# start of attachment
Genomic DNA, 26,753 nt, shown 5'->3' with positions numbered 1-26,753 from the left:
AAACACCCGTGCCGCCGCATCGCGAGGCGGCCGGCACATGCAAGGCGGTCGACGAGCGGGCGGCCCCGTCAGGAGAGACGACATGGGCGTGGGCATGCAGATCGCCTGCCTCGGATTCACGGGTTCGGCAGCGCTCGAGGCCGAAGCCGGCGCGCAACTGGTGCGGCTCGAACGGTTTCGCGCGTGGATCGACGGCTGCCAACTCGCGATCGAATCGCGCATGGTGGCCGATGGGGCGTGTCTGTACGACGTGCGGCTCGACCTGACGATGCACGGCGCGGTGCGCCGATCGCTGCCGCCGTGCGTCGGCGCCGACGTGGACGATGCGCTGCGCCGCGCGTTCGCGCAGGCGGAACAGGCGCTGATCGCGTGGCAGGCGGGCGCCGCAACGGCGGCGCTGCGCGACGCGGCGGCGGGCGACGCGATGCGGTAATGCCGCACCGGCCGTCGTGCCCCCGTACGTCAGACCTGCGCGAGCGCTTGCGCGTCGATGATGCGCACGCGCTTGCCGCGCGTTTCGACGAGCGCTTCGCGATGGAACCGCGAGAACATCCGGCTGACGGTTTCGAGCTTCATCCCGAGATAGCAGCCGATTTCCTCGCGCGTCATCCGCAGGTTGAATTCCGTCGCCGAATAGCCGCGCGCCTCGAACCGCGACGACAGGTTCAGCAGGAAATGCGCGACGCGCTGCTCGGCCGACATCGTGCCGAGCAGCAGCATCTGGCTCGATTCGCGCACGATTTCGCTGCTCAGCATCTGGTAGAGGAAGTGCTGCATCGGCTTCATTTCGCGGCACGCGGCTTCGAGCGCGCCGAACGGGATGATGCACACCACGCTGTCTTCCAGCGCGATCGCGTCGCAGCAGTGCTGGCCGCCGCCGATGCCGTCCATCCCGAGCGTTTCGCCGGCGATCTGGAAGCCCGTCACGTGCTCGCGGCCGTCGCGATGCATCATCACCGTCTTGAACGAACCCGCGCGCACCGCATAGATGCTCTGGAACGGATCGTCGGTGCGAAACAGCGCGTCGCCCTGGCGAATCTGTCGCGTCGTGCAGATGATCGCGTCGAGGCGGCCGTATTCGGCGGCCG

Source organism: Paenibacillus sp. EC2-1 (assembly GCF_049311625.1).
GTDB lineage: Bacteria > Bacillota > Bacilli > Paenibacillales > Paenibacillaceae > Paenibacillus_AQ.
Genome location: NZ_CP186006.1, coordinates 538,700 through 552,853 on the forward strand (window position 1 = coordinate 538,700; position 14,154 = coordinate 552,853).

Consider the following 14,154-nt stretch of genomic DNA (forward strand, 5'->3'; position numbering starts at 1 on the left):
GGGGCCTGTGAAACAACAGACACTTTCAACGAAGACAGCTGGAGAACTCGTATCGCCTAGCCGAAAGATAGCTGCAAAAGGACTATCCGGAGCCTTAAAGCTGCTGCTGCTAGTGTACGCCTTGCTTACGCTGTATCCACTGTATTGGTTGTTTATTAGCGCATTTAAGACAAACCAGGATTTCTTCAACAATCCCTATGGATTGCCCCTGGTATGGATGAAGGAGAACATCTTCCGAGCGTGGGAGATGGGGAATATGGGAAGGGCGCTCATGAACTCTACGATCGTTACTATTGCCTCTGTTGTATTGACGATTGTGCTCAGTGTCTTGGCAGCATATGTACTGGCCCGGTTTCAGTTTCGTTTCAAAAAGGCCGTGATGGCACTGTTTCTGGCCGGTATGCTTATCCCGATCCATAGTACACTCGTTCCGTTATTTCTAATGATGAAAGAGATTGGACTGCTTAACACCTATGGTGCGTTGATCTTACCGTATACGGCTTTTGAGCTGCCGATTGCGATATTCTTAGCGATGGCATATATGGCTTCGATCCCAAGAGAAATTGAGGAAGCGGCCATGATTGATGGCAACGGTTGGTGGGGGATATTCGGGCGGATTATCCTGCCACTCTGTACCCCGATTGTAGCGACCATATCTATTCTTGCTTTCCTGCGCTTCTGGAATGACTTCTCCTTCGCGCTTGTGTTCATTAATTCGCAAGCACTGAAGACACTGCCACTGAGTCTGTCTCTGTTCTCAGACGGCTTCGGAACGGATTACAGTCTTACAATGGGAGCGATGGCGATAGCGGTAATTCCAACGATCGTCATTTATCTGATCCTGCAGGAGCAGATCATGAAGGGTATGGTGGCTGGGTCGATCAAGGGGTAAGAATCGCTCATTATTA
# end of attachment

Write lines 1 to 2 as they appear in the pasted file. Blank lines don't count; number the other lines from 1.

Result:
Genomic DNA, 26,753 nt, shown 5'->3' with positions numbered 1-26,753 from the left:
AAACACCCGTGCCGCCGCATCGCGAGGCGGCCGGCACATGCAAGGCGGTCGACGAGCGGGCGGCCCCGTCAGGAGAGACGACATGGGCGTGGGCATGCAGATCGCCTGCCTCGGATTCACGGGTTCGGCAGCGCTCGAGGCCGAAGCCGGCGCGCAACTGGTGCGGCTCGAACGGTTTCGCGCGTGGATCGACGGCTGCCAACTCGCGATCGAATCGCGCATGGTGGCCGATGGGGCGTGTCTGTACGACGTGCGGCTCGACCTGACGATGCACGGCGCGGTGCGCCGATCGCTGCCGCCGTGCGTCGGCGCCGACGTGGACGATGCGCTGCGCCGCGCGTTCGCGCAGGCGGAACAGGCGCTGATCGCGTGGCAGGCGGGCGCCGCAACGGCGGCGCTGCGCGACGCGGCGGCGGGCGACGCGATGCGGTAATGCCGCACCGGCCGTCGTGCCCCCGTACGTCAGACCTGCGCGAGCGCTTGCGCGTCGATGATGCGCACGCGCTTGCCGCGCGTTTCGACGAGCGCTTCGCGATGGAACCGCGAGAACATCCGGCTGACGGTTTCGAGCTTCATCCCGAGATAGCAGCCGATTTCCTCGCGCGTCATCCGCAGGTTGAATTCCGTCGCCGAATAGCCGCGCGCCTCGAACCGCGACGACAGGTTCAGCAGGAAATGCGCGACGCGCTGCTCGGCCGACATCGTGCCGAGCAGCAGCATCTGGCTCGATTCGCGCACGATTTCGCTGCTCAGCATCTGGTAGAGGAAGTGCTGCATCGGCTTCATTTCGCGGCACGCGGCTTCGAGCGCGCCGAACGGGATGATGCACACCACGCTGTCTTCCAGCGCGATCGCGTCGCAGCAGTGCTGGCCGCCGCCGATGCCGTCCATCCCGAGCGTTTCGCCGGCGATCTGGAAGCCCGTCACGTGCTCGCGGCCGTCGCGATGCATCATCACCGTCTTGAACGAACCCGCGCGCACCGCATAGATGCTCTGGAACGGATCGTCGGTGCGAAACAGCGCGTCGCCCTGGCGAATCTGTCGCGTCGTGCAGATGATCGCGTCGAGGCGGCCGTATTCGGCGGCCG